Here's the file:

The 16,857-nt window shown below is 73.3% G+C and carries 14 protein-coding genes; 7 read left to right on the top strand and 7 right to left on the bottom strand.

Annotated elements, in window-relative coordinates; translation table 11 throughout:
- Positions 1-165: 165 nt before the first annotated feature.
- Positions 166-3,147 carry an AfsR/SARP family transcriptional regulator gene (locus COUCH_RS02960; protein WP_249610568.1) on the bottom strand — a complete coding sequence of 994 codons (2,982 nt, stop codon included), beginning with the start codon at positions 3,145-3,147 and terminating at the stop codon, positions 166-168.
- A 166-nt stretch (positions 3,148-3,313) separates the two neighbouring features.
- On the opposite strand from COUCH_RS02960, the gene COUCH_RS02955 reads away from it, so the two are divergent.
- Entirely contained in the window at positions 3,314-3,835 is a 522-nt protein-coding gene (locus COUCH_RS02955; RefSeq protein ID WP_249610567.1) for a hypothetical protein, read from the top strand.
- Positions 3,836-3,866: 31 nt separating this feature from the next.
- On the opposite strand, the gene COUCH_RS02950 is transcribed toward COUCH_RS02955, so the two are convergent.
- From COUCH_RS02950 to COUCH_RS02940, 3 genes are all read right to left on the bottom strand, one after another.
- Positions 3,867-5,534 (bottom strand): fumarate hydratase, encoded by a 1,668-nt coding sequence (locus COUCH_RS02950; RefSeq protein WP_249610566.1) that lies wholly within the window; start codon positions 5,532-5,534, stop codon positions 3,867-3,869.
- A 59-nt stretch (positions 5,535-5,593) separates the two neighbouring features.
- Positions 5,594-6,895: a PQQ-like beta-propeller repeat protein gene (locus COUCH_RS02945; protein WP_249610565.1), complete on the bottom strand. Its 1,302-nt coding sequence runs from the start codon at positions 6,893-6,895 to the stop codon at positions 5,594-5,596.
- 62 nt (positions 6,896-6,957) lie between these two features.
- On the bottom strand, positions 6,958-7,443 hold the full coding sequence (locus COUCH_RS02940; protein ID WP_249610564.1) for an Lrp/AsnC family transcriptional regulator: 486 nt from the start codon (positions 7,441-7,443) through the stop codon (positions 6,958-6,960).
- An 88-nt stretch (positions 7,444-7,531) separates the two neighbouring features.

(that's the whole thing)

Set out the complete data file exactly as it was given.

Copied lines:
The 16,857-nt window shown below is 73.3% G+C and carries 14 protein-coding genes; 7 read left to right on the top strand and 7 right to left on the bottom strand.

Annotated elements, in window-relative coordinates; translation table 11 throughout:
- Positions 1-165: 165 nt before the first annotated feature.
- Positions 166-3,147 carry an AfsR/SARP family transcriptional regulator gene (locus COUCH_RS02960; protein WP_249610568.1) on the bottom strand — a complete coding sequence of 994 codons (2,982 nt, stop codon included), beginning with the start codon at positions 3,145-3,147 and terminating at the stop codon, positions 166-168.
- A 166-nt stretch (positions 3,148-3,313) separates the two neighbouring features.
- On the opposite strand from COUCH_RS02960, the gene COUCH_RS02955 reads away from it, so the two are divergent.
- Entirely contained in the window at positions 3,314-3,835 is a 522-nt protein-coding gene (locus COUCH_RS02955; RefSeq protein ID WP_249610567.1) for a hypothetical protein, read from the top strand.
- Positions 3,836-3,866: 31 nt separating this feature from the next.
- On the opposite strand, the gene COUCH_RS02950 is transcribed toward COUCH_RS02955, so the two are convergent.
- From COUCH_RS02950 to COUCH_RS02940, 3 genes are all read right to left on the bottom strand, one after another.
- Positions 3,867-5,534 (bottom strand): fumarate hydratase, encoded by a 1,668-nt coding sequence (locus COUCH_RS02950; RefSeq protein WP_249610566.1) that lies wholly within the window; start codon positions 5,532-5,534, stop codon positions 3,867-3,869.
- A 59-nt stretch (positions 5,535-5,593) separates the two neighbouring features.
- Positions 5,594-6,895: a PQQ-like beta-propeller repeat protein gene (locus COUCH_RS02945; protein WP_249610565.1), complete on the bottom strand. Its 1,302-nt coding sequence runs from the start codon at positions 6,893-6,895 to the stop codon at positions 5,594-5,596.
- 62 nt (positions 6,896-6,957) lie between these two features.
- On the bottom strand, positions 6,958-7,443 hold the full coding sequence (locus COUCH_RS02940; protein ID WP_249610564.1) for an Lrp/AsnC family transcriptional regulator: 486 nt from the start codon (positions 7,441-7,443) through the stop codon (positions 6,958-6,960).
- An 88-nt stretch (positions 7,444-7,531) separates the two neighbouring features.